By Allison Perry | 1/12/16
Oh the dogs, the dogs, the DOGS.
Recently on TSRB Paula Eisenberg implored Telluride Dog Owners to “…stop leaving your beloved dogs tied up outside on cold mornings like this one, while you’re inside all toasty and warm.”
Eisenberg describes arriving at the Medical Center for a morning appointment and seeing a dog tied outside, shivering violently, and seeing him still there upon leaving a few minutes later.
“This is the second time in a few days that I’ve seen a dog being mistreated this way in this town,” she said. “Enough!”
This is a hard one. As a dog owner myself, and a dog lover, I agree with this rant as it pertains to dogs that are actually being mistreated.
What I disagree with, however, is the idea that the potentially misinformed opinion of strangers should somehow guide anyone and everyone to take “righteous” action the moment they see a dog tied up outside.
Some people (ahem, Damon Nillson) even purport to be “…on the verge of taking [the dog] somewhere warm,” adding “Fuck any owner who has a problem with that!”
Well, I have a problem with that. How do I know Nilsson wouldn’t take my dog if he erroneously happens to believe 40 degrees and sunny is too cold for him to be tied outside, or, worse, if he believes my dog has been outside for two hours when he’s only really been there for 10 minutes?
Sure most dogs can’t handle sub-zero temps for hours just laying around. No one is disputing that. But my dog, for example – an Aussie mix – LOVES cold and tolerates cold weather just fine, routinely choosing to lie in huge piles of snow for up to 30 or 45 minutes with minimal movement rather than come indoors.
I check on my dog every 15 minutes when he’s outside, and because I know him better than anyone I am the one who gets to make the call as to whether or not he’s okay being outside for any length of time in any temperature.
Case in point, as Penelope Gleason pointed out, the dog that was the subject of this rant was, in fact, only out in the cold for a couple of minutes and apparently shivers all the time. Moreover, it’s okay for a dog to shiver for a few minutes. If we can, they can.
I think it was the right thing for Eisenberg to inquire about the situation before taking some kind of irreversible action, but based on the comments section it appears that not everyone would be inclined to be so thorough.
While I appreciate the fervor Eisenberg, Nilsson and others, like Basit Mustafa, have when it comes to treating our furry friends ethically and appropriately, I take issue with statements such as this: “Ultimately, if someone needs to hitch their dog for any amount of time – e.g. [more than] a minute or two while they check their PO box – they probably shouldn’t have one.”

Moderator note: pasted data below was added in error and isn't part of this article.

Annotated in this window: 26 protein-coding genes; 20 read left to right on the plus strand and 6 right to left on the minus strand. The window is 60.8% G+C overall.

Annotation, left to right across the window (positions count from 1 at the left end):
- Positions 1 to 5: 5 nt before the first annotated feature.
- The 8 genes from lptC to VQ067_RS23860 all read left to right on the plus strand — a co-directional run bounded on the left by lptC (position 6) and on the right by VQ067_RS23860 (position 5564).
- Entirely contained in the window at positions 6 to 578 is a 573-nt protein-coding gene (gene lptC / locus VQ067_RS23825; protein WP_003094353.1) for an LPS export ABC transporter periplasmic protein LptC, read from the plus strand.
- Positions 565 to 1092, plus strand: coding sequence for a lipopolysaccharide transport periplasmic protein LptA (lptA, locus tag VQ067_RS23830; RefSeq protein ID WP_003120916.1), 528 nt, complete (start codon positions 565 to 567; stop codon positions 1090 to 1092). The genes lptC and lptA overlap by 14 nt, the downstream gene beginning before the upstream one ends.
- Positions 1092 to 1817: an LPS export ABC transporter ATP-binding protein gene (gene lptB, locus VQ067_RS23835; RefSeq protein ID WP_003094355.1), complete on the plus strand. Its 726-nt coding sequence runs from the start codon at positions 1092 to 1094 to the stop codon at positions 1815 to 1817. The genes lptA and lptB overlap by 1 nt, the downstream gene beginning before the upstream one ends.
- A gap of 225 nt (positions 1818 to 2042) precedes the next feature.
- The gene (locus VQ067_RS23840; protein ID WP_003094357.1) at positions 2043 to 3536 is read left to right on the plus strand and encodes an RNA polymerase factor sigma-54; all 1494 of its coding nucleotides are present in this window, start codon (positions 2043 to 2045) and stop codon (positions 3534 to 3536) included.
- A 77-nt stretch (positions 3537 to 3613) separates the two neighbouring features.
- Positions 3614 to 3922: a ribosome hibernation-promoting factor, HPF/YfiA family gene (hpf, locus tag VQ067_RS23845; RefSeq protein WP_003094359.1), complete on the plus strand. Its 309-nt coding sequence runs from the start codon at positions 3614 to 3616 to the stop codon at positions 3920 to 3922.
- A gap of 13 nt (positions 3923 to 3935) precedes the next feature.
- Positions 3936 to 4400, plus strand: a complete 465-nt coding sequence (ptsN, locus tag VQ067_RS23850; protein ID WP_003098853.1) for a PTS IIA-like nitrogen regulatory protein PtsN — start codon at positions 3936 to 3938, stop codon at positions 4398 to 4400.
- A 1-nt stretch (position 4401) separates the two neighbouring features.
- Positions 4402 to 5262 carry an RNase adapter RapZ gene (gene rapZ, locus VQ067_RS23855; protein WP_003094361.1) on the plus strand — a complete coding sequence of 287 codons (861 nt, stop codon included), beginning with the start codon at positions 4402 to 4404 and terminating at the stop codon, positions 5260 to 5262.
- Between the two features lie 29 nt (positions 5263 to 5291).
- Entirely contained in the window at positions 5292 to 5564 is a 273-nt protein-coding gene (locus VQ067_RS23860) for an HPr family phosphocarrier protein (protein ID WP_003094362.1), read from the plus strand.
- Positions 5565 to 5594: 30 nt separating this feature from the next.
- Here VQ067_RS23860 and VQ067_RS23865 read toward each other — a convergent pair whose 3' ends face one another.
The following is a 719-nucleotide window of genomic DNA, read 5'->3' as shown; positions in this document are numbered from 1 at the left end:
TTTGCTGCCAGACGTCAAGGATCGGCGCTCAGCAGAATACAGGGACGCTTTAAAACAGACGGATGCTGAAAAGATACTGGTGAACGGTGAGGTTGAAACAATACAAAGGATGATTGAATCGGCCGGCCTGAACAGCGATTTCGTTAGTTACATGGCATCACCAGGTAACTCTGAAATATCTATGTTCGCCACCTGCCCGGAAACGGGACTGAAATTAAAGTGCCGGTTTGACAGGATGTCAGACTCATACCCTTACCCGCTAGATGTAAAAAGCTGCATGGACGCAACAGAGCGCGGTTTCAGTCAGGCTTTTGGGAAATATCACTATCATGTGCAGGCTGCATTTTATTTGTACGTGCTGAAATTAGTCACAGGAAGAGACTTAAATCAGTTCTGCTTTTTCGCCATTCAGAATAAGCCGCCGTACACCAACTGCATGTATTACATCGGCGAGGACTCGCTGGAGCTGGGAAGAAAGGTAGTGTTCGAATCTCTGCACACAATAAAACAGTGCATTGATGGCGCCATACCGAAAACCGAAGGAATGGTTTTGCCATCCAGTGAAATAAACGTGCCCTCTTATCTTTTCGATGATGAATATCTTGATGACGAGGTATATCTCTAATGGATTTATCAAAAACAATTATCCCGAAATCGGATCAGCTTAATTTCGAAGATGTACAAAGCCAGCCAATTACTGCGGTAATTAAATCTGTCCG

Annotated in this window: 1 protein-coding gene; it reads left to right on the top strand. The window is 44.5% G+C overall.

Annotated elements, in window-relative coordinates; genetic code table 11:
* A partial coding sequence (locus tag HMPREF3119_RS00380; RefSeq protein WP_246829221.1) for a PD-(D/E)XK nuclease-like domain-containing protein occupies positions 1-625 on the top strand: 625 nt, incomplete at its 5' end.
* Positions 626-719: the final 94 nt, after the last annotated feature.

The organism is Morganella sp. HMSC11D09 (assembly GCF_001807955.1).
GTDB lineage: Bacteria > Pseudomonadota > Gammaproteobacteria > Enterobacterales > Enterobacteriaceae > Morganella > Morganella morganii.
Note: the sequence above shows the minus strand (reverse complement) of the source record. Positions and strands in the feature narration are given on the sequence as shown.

This is a sweeping generalization that doesn’t account for any individual circumstances or…reality.
Why is it that people think only Huskies can be outside in cold temperatures? Are they the only dogs that have fur? Did I miss the memo?
Now, if you or I attempted to lay in the snow butt naked for almost an hour when it’s 35 or 40 degrees out, sun or not, we’d probably die of hypothermia. Know why our dogs can do it and we can’t? Hmm, well here’s a clue, it’s because THEY’RE DOGS.
My dog also adores jumping in the river when it’s cold enough for spit to freeze before it hits the ground. Know why he likes taking polar bear dips and I don’t? Because HE’S A DOG.
Sure as Mustafa indicates, the “he’s a dog” isn’t a catchall excuse. But the fact that HE’S A DOG must be somewhat taken into account.
I do support the general notion that we can and should take action upon noticing dogs who are really being neglected in cold or hot weather, but before you throw a dog owner under the bus you’d best have your facts straight and you’d best be damn certain that dog is suffering and has been outside for longer than appropriate.
But hey, if you really care about the dogs (more so than your ego and the illusory feeling of having “done some good”) you’ll be willing to put in the time it takes to ensure that you’re not publicly shaming or calling the authorities on a good dog owner (which could end up causing more detriment to the dog than a few minutes of shivering). Right…?
Allison Perry’s Ultimate Rant finds its inspiration from the Facebook group page, Telluride Sweet Rants and Bitching, a forum to discuss ideas, businesses, housing, government, or anything else related to Telluride, the region, and its people.
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